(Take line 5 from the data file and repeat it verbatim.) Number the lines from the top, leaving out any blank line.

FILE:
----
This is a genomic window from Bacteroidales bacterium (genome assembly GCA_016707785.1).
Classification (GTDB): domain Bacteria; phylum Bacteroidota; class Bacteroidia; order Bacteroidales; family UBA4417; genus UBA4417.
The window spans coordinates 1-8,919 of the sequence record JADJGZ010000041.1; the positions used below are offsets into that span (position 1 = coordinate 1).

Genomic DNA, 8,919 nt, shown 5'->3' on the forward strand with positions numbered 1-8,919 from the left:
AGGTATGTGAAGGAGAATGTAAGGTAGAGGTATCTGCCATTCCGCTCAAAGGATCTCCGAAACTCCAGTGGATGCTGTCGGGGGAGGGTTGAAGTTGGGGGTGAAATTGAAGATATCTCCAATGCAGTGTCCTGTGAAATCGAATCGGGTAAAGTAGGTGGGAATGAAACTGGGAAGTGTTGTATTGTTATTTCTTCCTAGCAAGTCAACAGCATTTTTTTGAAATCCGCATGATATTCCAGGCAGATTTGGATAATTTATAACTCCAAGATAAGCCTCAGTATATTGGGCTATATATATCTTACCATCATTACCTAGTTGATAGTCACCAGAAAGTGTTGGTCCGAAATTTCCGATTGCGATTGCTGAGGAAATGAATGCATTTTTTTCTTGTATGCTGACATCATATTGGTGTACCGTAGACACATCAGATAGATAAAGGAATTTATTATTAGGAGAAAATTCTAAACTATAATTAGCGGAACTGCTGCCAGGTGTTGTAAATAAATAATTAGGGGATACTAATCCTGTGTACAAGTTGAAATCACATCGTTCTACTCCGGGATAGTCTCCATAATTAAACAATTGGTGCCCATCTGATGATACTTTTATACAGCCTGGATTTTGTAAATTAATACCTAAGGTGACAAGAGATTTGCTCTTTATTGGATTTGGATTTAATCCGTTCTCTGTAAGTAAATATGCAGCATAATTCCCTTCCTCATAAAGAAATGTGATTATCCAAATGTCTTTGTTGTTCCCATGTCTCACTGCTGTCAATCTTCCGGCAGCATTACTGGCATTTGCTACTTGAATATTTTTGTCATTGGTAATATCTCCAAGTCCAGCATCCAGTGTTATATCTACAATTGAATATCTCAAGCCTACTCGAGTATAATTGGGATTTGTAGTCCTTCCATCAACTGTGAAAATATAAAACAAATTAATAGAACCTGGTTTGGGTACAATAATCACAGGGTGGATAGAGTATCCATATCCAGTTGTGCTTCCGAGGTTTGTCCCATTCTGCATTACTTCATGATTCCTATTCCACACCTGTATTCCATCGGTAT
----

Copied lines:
AGGTATGTGAAGGAGAATGTAAGGTAGAGGTATCTGCCATTCCGCTCAAAGGATCTCCGAAACTCCAGTGGATGCTGTCGGGGGAGGGTTGAAGTTGGGGGTGAAATTGAAGATATCTCCAATGCAGTGTCCTGTGAAATCGAATCGGGTAAAGTAGGTGGGAATGAAACTGGGAAGTGTTGTATTGTTATTTCTTCCTAGCAAGTCAACAGCATTTTTTTGAAATCCGCATGATATTCCAGGCAGATTTGGATAATTTATAACTCCAAGATAAGCCTCAGTATATTGGGCTATATATATCTTACCATCATTACCTAGTTGATAGTCACCAGAAAGTGTTGGTCCGAAATTTCCGATTGCGATTGCTGAGGAAATGAATGCATTTTTTTCTTGTATGCTGACATCATATTGGTGTACCGTAGACACATCAGATAGATAAAGGAATTTATTATTAGGAGAAAATTCTAAACTATAATTAGCGGAACTGCTGCCAGGTGTTGTAAATAAATAATTAGGGGATACTAATCCTGTGTACAAGTTGAAATCACATCGTTCTACTCCGGGATAGTCTCCATAATTAAACAATTGGTGCCCATCTGATGATACTTTTATACAGCCTGGATTTTGTAAATTAATACCTAAGGTGACAAGAGATTTGCTCTTTATTGGATTTGGATTTAATCCGTTCTCTGTAAGTAAATATGCAGCATAATTCCCTTCCTCATAAAGAAATGTGATTATCCAAATGTCTTTGTTGTTCCCATGTCTCACTGCTGTCAATCTTCCGGCAGCATTACTGGCATTTGCTACTTGAATATTTTTGTCATTGGTAATATCTCCAAGTCCAGCATCCAGTGTTATATCTACAATTGAATATCTCAAGCCTACTCGAGTATAATTGGGATTTGTAGTCCTTCCATCAACTGTGAAAATATAAAACAAATTAATAGAACCTGGTTTGGGTACAATAATCACAGGGTGGATAGAGTATCCATATCCAGTTGTGCTTCCGAGGTTTGTCCCATTCTGCATTACTTCATGATTCCTATTCCACACCTGTATTCCATCGGTAT